In the present case, Peps Industries Pvt. Ltd. (hereinafter referred to as “the Plaintiff”) is the owner of registered trademark “NO TURN”. The Plaintiff had registered the same under Class 20 for mattresses, wall beds, adjustable beds, sofas, pillows, cushions and other related products in the year 2008. The mark was granted registration in February 2011 with effect from January 2008.
Since 15.01.2008, the Plaintiff had been continuously, consistently and uninterruptedly using its trademark “NO TURN” in relation to its products besides other brands. In August 2018, the Plaintiff came across the alleged dishonest use of the trademark ‘NO TURN’ by the Defendant. Therefore, the plaintiff issued a cease and desist notice dated 07.08.2018 to the Defendant. However, the Defendant did not respond to the said notice and continued using the trademark despite a second notice issued by the Plaintiff to the Defendant dated 21.08.2018.
Thereafter, the Defendant responded to the two notices of the Plaintiff vide a reply dated 31.10.2018 claiming that the Defendant was the prior user of the trademark NO TURN and had been using the same since 2007 i.e. even before the registration of the Plaintiff’s trademark.
Pursuant thereof, the Defendant filed an application dated 24.12.2018 for registration of its trademark NO TURN claiming itself to be the prior user of such trademark i.e. 08.10.2007 and had simultaneously applied for cancellation of the Plaintiff’s registered trademark on the ground of prior user under Section 34 of the Trademarks Act, 1999. However, the said application for registration of Trademark filed by the Defendant was objected by the Plaintiff before the Registrar of Trademarks.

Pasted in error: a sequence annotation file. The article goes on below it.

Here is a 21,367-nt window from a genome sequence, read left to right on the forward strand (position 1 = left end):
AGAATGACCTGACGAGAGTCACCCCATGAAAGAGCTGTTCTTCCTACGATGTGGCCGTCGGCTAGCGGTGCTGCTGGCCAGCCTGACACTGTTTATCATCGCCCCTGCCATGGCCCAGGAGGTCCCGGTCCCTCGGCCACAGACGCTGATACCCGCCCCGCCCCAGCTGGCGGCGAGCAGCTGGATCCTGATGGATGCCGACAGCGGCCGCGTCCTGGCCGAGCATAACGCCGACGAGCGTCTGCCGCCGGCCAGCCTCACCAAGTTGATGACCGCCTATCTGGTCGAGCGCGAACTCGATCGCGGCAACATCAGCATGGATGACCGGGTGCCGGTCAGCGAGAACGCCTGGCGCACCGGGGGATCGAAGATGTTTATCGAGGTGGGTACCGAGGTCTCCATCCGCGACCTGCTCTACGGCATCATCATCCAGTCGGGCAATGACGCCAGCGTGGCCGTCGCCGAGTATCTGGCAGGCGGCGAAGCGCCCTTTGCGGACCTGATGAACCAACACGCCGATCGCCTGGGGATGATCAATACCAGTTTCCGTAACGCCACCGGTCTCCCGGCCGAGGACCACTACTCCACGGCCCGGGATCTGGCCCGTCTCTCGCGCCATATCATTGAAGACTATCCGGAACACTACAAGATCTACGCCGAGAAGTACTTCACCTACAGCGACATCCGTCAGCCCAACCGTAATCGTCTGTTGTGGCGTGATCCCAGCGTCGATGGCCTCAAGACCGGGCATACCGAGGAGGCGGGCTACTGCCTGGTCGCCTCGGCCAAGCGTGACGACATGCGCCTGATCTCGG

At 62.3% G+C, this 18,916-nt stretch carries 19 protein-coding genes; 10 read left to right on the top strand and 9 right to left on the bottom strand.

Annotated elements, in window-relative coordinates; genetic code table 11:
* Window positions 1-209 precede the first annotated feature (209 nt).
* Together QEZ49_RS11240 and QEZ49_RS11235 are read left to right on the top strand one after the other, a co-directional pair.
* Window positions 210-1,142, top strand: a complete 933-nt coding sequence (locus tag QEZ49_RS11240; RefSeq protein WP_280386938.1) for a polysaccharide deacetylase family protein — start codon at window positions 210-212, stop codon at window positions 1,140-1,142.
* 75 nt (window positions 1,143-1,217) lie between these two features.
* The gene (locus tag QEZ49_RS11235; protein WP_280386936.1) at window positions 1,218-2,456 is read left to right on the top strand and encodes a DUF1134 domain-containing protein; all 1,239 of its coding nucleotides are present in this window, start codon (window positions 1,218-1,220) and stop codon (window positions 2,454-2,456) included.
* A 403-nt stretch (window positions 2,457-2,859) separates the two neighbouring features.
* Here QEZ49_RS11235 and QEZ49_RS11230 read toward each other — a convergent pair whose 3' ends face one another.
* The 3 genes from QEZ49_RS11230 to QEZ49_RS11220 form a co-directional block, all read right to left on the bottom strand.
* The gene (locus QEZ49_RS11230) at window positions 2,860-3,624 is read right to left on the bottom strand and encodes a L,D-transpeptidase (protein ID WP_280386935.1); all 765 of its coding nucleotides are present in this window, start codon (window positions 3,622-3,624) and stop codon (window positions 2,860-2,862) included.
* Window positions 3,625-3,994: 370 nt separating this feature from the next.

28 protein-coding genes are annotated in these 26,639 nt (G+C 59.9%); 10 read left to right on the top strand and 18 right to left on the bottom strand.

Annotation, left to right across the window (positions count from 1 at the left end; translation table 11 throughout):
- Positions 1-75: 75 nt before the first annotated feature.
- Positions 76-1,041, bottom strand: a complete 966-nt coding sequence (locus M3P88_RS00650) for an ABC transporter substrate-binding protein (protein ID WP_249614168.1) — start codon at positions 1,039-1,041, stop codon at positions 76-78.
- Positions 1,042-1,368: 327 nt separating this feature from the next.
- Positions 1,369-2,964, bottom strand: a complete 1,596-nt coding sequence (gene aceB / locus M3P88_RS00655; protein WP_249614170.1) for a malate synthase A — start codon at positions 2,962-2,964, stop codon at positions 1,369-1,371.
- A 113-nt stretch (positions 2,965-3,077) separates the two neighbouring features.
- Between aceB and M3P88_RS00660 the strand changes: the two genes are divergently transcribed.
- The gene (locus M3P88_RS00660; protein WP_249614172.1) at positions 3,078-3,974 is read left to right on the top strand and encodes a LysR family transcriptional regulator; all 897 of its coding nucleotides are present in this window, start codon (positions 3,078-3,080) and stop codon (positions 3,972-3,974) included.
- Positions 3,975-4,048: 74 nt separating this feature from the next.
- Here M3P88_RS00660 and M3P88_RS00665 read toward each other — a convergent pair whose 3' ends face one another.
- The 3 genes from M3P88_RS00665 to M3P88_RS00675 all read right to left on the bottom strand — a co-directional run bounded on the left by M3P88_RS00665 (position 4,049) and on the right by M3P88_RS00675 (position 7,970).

Subsequently, the Plaintiff approached the High Court of Delhi for seeking a decree of permanent injunction against the Defendant from manufacturing, selling, offering for sale, advertising, providing services directly or indirectly dealing in goods and services under the registered mark ‘NO TURN’ or in any manner using the Plaintiff’s registered mark ‘No Turn’ or any other trademark which is deceptively similar thereto, amounting to infringement, passing off the defendant’s business as that of the Plaintiff or resulting in dilution and tarnishing of Plaintiff’s registered trademark.
ISSUES FOR CONSIDERATION
1. Whether the Defendant is a prior user of the Mark ‘NO TURN’ and if yes, whether the Defendant is entitled to protection?
2. Whether on the facts of the case Defendant is using the mark as a descriptive mark, thus, entitled to protection and hence no injunction can be granted in favour of the Plaintiff?